What Christ is contrasted here is two ways of "fulfilling" the law, the topic of the previous verse. The first is the way of the scribes and pharisees, breaking down the commandments of the written law into more and smaller rules and teaching others to do this. The other is creating and making things and teaching others to do that.

finally, we need to look at the idea of their being greater and lesser people in the kingdom of heaven. Like so much of what Christ says, this statement is challenging. Does it indicate that there a status system in heaven? The Greek word translated as "called" is from a word which means "to summon", "to call [by name]" or "to name." Like so many of Christ's words, this seems to be a humorous device of name-calling to make a larger point.

Part of the confusion arises from our idea that "the kingdom of God" refers to to the afterlife. As we have said before, the kingdom of heaven (basileia ouranos, literally, the dominion of the universe or universal) is never described by Christ as the afterlife. When Christ talks about the after life, he talk about the time when people have risen from the dead. The kingdom of heaven is something else.

Christ spends a lot of time describing the universal rule, mostly as a process which will change the world, creating the basis for the separation of the good and evil at the end of that process. The kingdom of heave, for example, is like a field in which weeds are allowed to grow with the grain. It is a net that gathers up both good fish and bad fish. In other words, bad people are never excluded from the process. They are part of it.

For more on the meaning of the Greek phrase translated as "the kingdom of heaven," see this article connecting several different verses on the topic.

Wordplay: 

 A play on small rules and small people. 

The word "call" means both to "invite" and to "name".

The word translated as "so" and "them the same" are the adverb and adjective forms of the same word.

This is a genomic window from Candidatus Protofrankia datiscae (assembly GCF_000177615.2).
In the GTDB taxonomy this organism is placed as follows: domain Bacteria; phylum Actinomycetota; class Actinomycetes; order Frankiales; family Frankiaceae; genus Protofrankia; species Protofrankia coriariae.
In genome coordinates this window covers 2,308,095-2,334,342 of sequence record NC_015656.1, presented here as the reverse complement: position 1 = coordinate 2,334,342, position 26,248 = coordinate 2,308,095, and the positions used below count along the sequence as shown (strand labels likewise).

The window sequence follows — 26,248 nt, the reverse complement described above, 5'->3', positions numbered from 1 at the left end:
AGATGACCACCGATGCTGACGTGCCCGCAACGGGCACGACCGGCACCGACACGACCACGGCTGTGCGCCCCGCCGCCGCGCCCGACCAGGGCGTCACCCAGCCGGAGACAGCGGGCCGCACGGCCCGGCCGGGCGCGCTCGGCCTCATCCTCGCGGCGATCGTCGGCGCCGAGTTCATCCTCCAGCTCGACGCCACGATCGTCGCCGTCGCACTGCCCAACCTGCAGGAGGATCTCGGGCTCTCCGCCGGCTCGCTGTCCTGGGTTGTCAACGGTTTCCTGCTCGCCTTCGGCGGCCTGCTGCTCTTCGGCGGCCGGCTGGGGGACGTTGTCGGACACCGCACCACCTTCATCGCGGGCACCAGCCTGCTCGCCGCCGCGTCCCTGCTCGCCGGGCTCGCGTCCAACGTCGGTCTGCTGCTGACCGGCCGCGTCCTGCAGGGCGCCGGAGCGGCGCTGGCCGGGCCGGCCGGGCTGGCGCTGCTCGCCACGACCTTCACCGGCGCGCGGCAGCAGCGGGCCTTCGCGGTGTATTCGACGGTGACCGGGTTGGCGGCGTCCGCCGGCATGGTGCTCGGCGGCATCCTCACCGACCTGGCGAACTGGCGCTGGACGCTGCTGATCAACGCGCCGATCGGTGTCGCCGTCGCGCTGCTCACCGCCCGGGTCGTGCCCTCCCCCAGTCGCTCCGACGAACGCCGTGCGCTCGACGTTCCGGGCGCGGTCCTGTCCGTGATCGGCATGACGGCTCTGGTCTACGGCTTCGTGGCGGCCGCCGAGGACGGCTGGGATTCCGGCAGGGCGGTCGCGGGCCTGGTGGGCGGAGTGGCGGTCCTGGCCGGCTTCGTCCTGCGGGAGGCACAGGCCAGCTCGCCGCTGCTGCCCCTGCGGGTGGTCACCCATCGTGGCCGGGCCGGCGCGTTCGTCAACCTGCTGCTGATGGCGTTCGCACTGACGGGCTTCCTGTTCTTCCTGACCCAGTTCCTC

The Spoken Version: 

“Are the Dedicated wrong when they tell us we can ignore some laws if we make offerings at the temple?” An older man called out,
“Whoever,” the speaker said, pointing toward the Dedicated from behind a concealing hand, “might relax one of these laws—the tiniest.” He said, holding out his little finger and wiggling it.
The adults in the crowd laughed. This was a common rude gesture belittling someone’s manhood.
“And he might teach the people this,” he continued. “‘The tiniest,’ he is going to be called.” He wiggled his little finger again.
This drew more laughter.
“In the realm of the skies!” The speaker added innocently, nodding up at the sky.
This made the whole crowd laugh harder.
“The one, however, who produces and teaches this?” He held up the loaf of bread. “The greatest,’ he is going to be called—in the realm of the skies!”

Vocabulary: 

ὃς ἐὰν (pron pron sg masc nom + conj) "Whosoever" is from two Greek words. The first is the pronoun hos, which is the demonstrative pronoun, "this", "that", "he", "she", "which", "what", "who", "whosoever", "where", "for which reason," and many similar meanings. The second is the conjunction is ean, which is a conditional particle (derived from ei (if)and an (might)) which makes reference to a time and experience in the future that introduces but does not determine an event.

οὖν (partic) "Therefore" is from oun, which means "certainly", "in fact", "really", "in fact," "so" and "then" (continuing a narrative), and "then" and "therefore."

λύσῃ (3rd sg aor subj act "Shall break" is from lyo, which means "unfasten", "unbind", "unyoke", "released by payment or ransom", "deliverance from guilt", "blotting out" of sins"dissolve", "breakup", "break a whole into parts", "break [legal obligations]", "destroy", "solve", "fulfill", "accomplish", "atone", "pay wages in full," and "make up for."

μίαν (adj sg fem acc) "One" is from heis, which means "one", "single," and "one and the same." This adjective is irregular, having a number of forms depending on sex, number, and case: heis, henos, heni, hen, hena, mia, mias, miai, mian; hen, henos, hen. The form here is mia, feminine singular.

τῶν ἐντολῶν (noun pl fem gen) "Commandments" is from entole which means "injunction", "order," and "command."

τούτων (adj pl fem gen) "Of these" is from toutou, which is a demonstrative pronoun that means "this", "here", "the nearer," and "the familiar."

τῶν ἐλαχίστων (adj pl fem gen) "Least" is from elachistos, which is the superlative form of elachus which means "small", "little," and "short." It means "the smallest", "the shortest", "the least," and "the fewest."